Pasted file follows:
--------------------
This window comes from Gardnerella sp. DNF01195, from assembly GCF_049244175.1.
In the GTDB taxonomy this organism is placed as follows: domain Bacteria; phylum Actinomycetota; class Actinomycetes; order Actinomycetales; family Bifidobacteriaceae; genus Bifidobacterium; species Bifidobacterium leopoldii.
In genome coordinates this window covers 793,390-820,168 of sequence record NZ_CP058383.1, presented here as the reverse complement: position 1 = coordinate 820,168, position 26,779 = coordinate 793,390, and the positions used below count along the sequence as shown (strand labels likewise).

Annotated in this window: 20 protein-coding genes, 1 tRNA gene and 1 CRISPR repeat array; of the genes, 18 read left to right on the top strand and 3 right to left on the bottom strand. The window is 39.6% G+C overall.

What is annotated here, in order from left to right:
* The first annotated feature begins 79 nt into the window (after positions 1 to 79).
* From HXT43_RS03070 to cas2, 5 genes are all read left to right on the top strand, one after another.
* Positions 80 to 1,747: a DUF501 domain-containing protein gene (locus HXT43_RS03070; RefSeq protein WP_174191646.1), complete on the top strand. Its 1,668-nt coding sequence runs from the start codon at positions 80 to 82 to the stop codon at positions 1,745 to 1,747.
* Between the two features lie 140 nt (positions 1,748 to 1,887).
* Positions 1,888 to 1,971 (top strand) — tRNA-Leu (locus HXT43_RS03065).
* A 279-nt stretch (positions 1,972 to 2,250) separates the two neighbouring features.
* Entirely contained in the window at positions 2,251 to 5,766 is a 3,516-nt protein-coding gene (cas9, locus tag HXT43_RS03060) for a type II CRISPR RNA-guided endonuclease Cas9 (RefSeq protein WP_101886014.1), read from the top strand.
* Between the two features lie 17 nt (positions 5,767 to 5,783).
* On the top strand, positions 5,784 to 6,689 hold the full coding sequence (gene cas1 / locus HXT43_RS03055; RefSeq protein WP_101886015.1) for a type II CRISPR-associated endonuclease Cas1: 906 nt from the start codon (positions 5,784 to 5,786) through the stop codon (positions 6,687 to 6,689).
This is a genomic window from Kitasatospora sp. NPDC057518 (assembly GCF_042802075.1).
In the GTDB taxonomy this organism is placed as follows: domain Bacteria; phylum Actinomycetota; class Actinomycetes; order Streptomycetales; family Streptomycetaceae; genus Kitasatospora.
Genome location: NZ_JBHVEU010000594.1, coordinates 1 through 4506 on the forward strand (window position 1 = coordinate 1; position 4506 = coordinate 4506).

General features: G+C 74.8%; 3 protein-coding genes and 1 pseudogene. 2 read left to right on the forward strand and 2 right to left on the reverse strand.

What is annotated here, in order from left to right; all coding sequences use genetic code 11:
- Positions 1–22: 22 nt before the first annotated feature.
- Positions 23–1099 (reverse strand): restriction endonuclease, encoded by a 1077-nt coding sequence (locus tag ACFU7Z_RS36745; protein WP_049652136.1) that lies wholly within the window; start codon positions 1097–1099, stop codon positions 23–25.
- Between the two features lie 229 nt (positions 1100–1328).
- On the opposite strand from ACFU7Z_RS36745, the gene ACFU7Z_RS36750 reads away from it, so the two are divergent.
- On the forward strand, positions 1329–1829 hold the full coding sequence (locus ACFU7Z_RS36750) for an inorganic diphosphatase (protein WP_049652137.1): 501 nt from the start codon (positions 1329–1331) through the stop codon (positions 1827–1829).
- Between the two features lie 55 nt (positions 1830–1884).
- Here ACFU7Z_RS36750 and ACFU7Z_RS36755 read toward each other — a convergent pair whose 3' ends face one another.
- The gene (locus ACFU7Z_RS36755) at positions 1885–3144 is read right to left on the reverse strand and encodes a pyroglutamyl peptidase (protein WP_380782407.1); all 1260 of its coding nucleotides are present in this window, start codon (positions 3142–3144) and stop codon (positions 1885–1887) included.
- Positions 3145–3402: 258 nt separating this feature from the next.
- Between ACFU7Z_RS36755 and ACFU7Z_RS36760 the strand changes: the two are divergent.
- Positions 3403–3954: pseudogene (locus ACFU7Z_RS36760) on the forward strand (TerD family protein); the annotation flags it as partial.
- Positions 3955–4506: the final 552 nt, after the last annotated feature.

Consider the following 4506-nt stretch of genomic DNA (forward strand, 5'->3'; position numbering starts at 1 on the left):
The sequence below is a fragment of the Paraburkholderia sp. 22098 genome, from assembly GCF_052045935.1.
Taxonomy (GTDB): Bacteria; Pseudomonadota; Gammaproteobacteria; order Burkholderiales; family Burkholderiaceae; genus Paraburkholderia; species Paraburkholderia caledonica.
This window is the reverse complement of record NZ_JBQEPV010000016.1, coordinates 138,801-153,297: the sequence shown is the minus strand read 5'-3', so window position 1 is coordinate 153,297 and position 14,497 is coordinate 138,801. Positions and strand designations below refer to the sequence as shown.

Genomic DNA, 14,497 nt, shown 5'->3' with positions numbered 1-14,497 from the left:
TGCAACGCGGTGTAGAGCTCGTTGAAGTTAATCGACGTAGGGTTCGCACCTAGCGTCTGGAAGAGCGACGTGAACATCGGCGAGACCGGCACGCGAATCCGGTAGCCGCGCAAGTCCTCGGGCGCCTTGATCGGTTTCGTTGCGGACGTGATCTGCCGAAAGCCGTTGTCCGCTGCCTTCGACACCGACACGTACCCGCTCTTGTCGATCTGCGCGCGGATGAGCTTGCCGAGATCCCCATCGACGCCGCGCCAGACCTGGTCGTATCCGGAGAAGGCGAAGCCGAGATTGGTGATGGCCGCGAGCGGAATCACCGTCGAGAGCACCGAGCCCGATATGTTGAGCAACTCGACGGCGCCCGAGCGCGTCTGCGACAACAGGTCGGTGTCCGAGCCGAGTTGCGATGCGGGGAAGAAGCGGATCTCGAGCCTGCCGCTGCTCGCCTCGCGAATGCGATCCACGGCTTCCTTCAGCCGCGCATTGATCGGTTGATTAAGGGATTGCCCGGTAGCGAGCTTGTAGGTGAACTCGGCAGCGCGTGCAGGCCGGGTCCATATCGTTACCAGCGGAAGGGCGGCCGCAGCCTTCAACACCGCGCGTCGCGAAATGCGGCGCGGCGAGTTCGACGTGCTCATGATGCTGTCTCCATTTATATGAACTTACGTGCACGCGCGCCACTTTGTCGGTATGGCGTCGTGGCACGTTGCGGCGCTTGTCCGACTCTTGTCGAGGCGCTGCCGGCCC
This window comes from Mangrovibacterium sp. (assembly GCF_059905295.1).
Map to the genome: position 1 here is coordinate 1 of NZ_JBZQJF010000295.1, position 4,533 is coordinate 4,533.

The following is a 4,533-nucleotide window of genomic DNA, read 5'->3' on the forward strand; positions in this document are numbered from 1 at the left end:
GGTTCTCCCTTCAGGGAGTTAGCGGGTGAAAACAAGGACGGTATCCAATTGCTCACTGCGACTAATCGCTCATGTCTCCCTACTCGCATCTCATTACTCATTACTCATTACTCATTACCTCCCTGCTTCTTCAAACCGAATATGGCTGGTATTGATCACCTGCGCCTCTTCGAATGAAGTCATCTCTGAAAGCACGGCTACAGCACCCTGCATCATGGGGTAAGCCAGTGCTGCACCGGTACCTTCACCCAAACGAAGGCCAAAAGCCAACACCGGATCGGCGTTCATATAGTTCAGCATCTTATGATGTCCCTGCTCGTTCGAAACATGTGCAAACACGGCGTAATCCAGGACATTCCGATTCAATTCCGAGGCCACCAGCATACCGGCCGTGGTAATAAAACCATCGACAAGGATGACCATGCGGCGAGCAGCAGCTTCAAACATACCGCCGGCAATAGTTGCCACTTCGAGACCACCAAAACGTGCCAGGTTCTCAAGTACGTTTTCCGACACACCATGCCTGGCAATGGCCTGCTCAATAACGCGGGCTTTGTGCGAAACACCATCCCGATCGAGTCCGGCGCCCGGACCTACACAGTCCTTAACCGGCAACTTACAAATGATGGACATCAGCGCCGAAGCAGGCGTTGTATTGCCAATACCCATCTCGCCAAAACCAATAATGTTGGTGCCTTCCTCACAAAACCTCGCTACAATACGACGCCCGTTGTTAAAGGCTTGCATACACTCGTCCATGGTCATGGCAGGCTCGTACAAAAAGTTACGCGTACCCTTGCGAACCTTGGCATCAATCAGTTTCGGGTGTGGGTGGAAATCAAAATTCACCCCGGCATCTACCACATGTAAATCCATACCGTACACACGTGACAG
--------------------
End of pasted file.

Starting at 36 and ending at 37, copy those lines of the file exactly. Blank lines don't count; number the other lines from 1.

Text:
Genomic DNA, 14,497 nt, shown 5'->3' with positions numbered 1-14,497 from the left:
TGCAACGCGGTGTAGAGCTCGTTGAAGTTAATCGACGTAGGGTTCGCACCTAGCGTCTGGAAGAGCGACGTGAACATCGGCGAGACCGGCACGCGAATCCGGTAGCCGCGCAAGTCCTCGGGCGCCTTGATCGGTTTCGTTGCGGACGTGATCTGCCGAAAGCCGTTGTCCGCTGCCTTCGACACCGACACGTACCCGCTCTTGTCGATCTGCGCGCGGATGAGCTTGCCGAGATCCCCATCGACGCCGCGCCAGACCTGGTCGTATCCGGAGAAGGCGAAGCCGAGATTGGTGATGGCCGCGAGCGGAATCACCGTCGAGAGCACCGAGCCCGATATGTTGAGCAACTCGACGGCGCCCGAGCGCGTCTGCGACAACAGGTCGGTGTCCGAGCCGAGTTGCGATGCGGGGAAGAAGCGGATCTCGAGCCTGCCGCTGCTCGCCTCGCGAATGCGATCCACGGCTTCCTTCAGCCGCGCATTGATCGGTTGATTAAGGGATTGCCCGGTAGCGAGCTTGTAGGTGAACTCGGCAGCGCGTGCAGGCCGGGTCCATATCGTTACCAGCGGAAGGGCGGCCGCAGCCTTCAACACCGCGCGTCGCGAAATGCGGCGCGGCGAGTTCGACGTGCTCATGATGCTGTCTCCATTTATATGAACTTACGTGCACGCGCGCCACTTTGTCGGTATGGCGTCGTGGCACGTTGCGGCGCTTGTCCGACTCTTGTCGAGGCGCTGCCGGCCC